This NHL season began with the best player in the world asking, why wouldn’t you look into the benefits of marijuana?
“I say this more talking about the CBD side of it, obviously: You’d be stupid not to at least look into it,” Edmonton Oilers star Connor McDavid told The Associated Press in a preseason interview. “When your body’s sore like it is sometimes, you don’t want to be taking pain stuff and taking Advil all the time. There’s obviously better ways to do it. … You’re seeing a lot of smart guys look into it. You’re seeing a lot of really smart doctors look into it. If all the boxes are checked there and it’s safe and everything like that, then I think you would maybe hear them out.”
But to McDavid’s point, it’s not as simple as smoking pot. It’s important to understand a bit about cannabis. As outlined in an Oct. 16 memorandum to NHL teams — on the eve of Canada’s broad legalization — CBD is a type of compound, called a cannabinoid, which comes from the plant Cannabis sativa L. (or, as it is commonly known, marijuana). Another type of cannabinoid is tetrahydrocannabinol (THC), the primary psychoactive compound in cannabis. CBD is purported to provide certain health-related benefits, such as pain relief, while lacking the psychoactive properties of THC. In late December 2018, President Trump signed the farm bill into law, essentially making hemp-based CBD oil legal. However, there are three states that refuse to abide by the federal government’s classifications: Iowa, Nebraska and South Dakota.
THC is considered a drug of abuse. If a player is tested with “high levels,” he will be referred to the SABH program for evaluation. Even though CBD is not on the banned substance list, the Oct. 16 memorandum warned players that “it is not uncommon for CBD products manufactured in China, Thailand, Indonesia and Vietnam to be contaminated with drugs of abuse or prohibited substances.” Therefore, players who use a CBD product might be at risk. Even with increased interest in cannabis products, the NHL did not see a need to revise its policy.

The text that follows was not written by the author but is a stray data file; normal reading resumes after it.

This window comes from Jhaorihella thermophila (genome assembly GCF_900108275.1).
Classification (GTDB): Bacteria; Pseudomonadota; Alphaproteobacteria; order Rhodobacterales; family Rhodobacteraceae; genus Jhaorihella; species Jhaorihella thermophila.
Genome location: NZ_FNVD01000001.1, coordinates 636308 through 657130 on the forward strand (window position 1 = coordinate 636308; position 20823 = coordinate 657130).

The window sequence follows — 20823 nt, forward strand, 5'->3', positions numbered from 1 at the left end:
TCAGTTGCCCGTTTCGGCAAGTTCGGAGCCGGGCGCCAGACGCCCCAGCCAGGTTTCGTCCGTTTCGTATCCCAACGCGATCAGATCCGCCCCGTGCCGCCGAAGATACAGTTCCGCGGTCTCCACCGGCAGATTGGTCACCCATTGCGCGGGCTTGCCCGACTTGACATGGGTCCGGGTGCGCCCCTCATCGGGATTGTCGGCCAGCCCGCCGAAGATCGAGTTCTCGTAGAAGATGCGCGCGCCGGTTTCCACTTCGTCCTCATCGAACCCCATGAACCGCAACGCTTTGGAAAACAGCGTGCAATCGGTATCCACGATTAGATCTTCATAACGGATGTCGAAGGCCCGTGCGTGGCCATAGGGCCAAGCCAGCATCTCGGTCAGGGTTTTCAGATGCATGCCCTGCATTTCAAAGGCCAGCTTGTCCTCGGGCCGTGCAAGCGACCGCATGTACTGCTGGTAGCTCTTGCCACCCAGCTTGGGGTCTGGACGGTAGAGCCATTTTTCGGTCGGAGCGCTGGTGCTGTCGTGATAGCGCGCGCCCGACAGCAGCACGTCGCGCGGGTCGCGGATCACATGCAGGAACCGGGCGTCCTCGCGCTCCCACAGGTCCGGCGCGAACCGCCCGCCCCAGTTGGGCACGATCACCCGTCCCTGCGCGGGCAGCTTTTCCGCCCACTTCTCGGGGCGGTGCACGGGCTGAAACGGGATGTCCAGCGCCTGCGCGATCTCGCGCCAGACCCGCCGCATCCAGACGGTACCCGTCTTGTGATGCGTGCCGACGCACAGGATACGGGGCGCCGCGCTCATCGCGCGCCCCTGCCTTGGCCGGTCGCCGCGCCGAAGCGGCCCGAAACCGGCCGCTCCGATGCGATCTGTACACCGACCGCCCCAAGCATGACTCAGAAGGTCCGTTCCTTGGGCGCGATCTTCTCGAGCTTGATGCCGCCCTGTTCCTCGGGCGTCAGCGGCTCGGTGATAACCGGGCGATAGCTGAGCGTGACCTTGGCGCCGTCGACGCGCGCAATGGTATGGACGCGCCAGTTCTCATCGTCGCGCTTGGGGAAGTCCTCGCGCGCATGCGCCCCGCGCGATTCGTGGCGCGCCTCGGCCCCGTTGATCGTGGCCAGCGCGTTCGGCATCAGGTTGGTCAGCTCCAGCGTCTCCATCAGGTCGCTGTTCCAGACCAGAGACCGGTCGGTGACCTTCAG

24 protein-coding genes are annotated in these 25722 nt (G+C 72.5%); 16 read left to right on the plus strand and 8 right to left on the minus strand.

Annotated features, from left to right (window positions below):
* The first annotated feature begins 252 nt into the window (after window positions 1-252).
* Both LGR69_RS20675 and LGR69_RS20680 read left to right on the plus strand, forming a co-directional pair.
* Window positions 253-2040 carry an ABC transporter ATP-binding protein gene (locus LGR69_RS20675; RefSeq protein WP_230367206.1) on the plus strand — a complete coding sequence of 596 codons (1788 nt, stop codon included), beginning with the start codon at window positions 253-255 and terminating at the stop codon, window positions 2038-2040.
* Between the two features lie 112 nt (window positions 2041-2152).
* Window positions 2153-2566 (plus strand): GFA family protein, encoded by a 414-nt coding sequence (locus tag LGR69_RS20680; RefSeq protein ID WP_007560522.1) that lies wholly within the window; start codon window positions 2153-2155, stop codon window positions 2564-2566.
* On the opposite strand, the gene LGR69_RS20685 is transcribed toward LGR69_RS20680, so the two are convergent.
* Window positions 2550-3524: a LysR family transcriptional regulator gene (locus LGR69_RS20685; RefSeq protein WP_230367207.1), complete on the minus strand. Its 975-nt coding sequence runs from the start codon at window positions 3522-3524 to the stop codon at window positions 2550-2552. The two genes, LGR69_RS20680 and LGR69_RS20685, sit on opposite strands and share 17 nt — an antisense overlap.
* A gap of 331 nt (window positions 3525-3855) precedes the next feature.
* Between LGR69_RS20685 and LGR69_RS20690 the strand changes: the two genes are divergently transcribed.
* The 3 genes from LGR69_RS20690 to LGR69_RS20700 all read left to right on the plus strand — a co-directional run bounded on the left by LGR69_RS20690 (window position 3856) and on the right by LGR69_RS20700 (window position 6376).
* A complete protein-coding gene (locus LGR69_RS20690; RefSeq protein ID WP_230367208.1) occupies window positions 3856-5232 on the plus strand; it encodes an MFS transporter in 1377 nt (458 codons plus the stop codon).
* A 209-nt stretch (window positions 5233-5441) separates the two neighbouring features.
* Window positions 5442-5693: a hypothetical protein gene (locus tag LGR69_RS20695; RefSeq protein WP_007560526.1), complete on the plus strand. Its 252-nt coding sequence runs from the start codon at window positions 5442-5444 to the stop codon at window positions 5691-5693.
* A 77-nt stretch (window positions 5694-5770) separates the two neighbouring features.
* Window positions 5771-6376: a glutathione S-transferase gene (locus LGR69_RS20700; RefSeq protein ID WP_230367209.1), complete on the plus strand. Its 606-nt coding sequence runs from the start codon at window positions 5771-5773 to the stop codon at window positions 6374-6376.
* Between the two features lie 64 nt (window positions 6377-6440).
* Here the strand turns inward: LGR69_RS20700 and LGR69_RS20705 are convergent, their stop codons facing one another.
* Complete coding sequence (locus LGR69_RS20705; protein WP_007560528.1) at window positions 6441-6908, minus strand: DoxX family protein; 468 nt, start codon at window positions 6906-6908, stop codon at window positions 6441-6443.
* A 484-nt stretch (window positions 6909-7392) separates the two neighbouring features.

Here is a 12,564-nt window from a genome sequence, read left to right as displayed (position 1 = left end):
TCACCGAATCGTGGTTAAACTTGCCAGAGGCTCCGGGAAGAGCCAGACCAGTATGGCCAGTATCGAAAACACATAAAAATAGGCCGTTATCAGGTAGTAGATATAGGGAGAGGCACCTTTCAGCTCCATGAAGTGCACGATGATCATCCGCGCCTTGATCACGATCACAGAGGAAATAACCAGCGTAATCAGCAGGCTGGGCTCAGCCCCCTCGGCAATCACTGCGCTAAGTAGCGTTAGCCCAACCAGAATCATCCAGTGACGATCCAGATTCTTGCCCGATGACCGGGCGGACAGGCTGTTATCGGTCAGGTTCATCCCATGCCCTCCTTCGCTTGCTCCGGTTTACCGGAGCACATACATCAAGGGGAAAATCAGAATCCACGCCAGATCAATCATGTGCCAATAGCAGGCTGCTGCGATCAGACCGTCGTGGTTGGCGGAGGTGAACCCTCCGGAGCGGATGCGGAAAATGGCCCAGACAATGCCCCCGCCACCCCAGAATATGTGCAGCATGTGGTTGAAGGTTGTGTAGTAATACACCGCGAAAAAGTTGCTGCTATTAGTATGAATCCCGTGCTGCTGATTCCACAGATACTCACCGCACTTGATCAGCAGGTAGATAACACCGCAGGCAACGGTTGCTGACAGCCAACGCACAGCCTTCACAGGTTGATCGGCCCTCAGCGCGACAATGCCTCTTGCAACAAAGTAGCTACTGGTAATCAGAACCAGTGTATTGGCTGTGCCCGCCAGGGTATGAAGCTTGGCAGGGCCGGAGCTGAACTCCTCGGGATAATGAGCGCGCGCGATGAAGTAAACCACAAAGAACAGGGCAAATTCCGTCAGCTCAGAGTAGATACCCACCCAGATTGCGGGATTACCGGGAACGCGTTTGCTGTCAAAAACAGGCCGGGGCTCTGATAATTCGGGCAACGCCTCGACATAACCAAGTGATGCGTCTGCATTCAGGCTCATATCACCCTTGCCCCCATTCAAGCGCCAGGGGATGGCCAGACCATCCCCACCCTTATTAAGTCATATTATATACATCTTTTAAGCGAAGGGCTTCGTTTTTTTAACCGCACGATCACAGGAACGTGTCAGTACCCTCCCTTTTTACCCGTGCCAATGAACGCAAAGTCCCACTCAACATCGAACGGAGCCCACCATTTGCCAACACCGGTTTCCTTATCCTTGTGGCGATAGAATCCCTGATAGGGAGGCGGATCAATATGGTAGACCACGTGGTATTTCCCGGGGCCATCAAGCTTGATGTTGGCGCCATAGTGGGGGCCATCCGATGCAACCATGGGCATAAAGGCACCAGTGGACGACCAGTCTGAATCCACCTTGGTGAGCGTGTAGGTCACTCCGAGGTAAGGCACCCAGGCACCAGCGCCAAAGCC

The NHL did not put an edict out to team doctors of Canadian-based teams of whether they can or cannot prescribe cannabis products, though it will be interesting to see if any do, considering the consequences of carrying cannabis across international borders. Players, of course, can seek out treatment on their own outside the confines of an NHL facility.
The medical properties of cannabis are continuously being explored. Last week, the NHL alumni association signed an agreement with a Canadian cannabis company to determine whether it can help ex-players quit opioids. Over the next year, 100 NHL players in the Toronto area will participate in a double blind randomized study; if the results are encouraging, the company will fund a second study.
Is the NHL’s marijuana policy the model of the future? The NFL’s CBA expires after the 2020 season, and it’s believed the drug policy will be a major discussion point. The NFLPA probably will argue for something similar to the NHL’s policy — test for marijuana, but don’t punish it — and it will be worth monitoring if the NFL agrees. The NBA and NBPA have had ongoing discussions about their marijuana policy, with commissioner Adam Silver seemingly open to reform, being quoted several times as saying, “We should follow the science.”
There are potential pitfalls to the NHL’s policy. The league’s lax attitude on marijuana is one thing. However, some have raised concerns about the same loose attitude toward other drugs of abuse. If the NHL really had concern about a cocaine problem in the league, does this policy do anything to help? What about prescription pills? One veteran NHL agent raised this point, while noting entry into the SABH is voluntary. Though the appointed doctors can highly encourage a player to enter the program, the player ultimately has the ability to say no and refuse treatment.
“It hurts to say this, because I am always on the players’ side and advocating for players, and I would never advocate for a situation for a team to increase the ability to discipline a player, but there are a lot of players who act recklessly,” the agent says. “I think cocaine is still a huge problem in the league. I think there are other drugs that players are abusing. If it was known the league was testing and punishing for cocaine, levels of Ambien, Adderall and a whole list of other list of drugs that get abused, I think you would naturally have players cutting down on it. Unless players face a suspension or loss of pay, what would get their attention?”
Which brings us back to Player X. “I think it comes down to this — we are elite athletes and as long as it’s not performance-enhancing or illegal, we know what’s best for our own bodies,” he says. “I find that a couple hits of weed at night is good for me. It’s legal, it’s natural, I don’t see anything wrong with it.”